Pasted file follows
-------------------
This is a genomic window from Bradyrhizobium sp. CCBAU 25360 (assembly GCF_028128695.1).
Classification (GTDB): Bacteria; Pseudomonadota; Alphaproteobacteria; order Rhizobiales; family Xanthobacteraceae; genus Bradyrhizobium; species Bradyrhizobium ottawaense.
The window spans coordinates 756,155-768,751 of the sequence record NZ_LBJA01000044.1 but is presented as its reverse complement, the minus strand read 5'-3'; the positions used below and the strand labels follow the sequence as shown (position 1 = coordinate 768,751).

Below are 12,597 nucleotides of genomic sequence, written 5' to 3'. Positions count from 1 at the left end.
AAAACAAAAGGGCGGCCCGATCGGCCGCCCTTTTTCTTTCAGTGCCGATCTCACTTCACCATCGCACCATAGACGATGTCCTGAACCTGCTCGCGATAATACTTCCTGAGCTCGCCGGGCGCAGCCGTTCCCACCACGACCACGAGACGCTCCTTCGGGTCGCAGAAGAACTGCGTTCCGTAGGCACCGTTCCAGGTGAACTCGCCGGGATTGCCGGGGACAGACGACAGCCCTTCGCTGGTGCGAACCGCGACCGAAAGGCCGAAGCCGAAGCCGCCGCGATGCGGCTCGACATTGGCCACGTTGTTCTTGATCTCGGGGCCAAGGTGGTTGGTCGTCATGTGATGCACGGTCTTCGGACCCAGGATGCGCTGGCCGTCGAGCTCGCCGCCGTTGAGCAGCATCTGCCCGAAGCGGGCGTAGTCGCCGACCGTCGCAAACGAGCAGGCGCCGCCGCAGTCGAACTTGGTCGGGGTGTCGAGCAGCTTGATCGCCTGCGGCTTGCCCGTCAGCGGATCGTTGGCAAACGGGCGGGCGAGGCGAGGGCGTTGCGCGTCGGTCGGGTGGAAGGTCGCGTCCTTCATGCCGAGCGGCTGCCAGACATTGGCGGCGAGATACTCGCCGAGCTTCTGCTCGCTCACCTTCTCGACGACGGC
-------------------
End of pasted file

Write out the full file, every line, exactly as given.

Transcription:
This is a genomic window from Bradyrhizobium sp. CCBAU 25360 (assembly GCF_028128695.1).
Classification (GTDB): Bacteria; Pseudomonadota; Alphaproteobacteria; order Rhizobiales; family Xanthobacteraceae; genus Bradyrhizobium; species Bradyrhizobium ottawaense.
The window spans coordinates 756,155-768,751 of the sequence record NZ_LBJA01000044.1 but is presented as its reverse complement, the minus strand read 5'-3'; the positions used below and the strand labels follow the sequence as shown (position 1 = coordinate 768,751).

Below are 12,597 nucleotides of genomic sequence, written 5' to 3'. Positions count from 1 at the left end.
AAAACAAAAGGGCGGCCCGATCGGCCGCCCTTTTTCTTTCAGTGCCGATCTCACTTCACCATCGCACCATAGACGATGTCCTGAACCTGCTCGCGATAATACTTCCTGAGCTCGCCGGGCGCAGCCGTTCCCACCACGACCACGAGACGCTCCTTCGGGTCGCAGAAGAACTGCGTTCCGTAGGCACCGTTCCAGGTGAACTCGCCGGGATTGCCGGGGACAGACGACAGCCCTTCGCTGGTGCGAACCGCGACCGAAAGGCCGAAGCCGAAGCCGCCGCGATGCGGCTCGACATTGGCCACGTTGTTCTTGATCTCGGGGCCAAGGTGGTTGGTCGTCATGTGATGCACGGTCTTCGGACCCAGGATGCGCTGGCCGTCGAGCTCGCCGCCGTTGAGCAGCATCTGCCCGAAGCGGGCGTAGTCGCCGACCGTCGCAAACGAGCAGGCGCCGCCGCAGTCGAACTTGGTCGGGGTGTCGAGCAGCTTGATCGCCTGCGGCTTGCCCGTCAGCGGATCGTTGGCAAACGGGCGGGCGAGGCGAGGGCGTTGCGCGTCGGTCGGGTGGAAGGTCGCGTCCTTCATGCCGAGCGGCTGCCAGACATTGGCGGCGAGATACTCGCCGAGCTTCTGCTCGCTCACCTTCTCGACGACGGC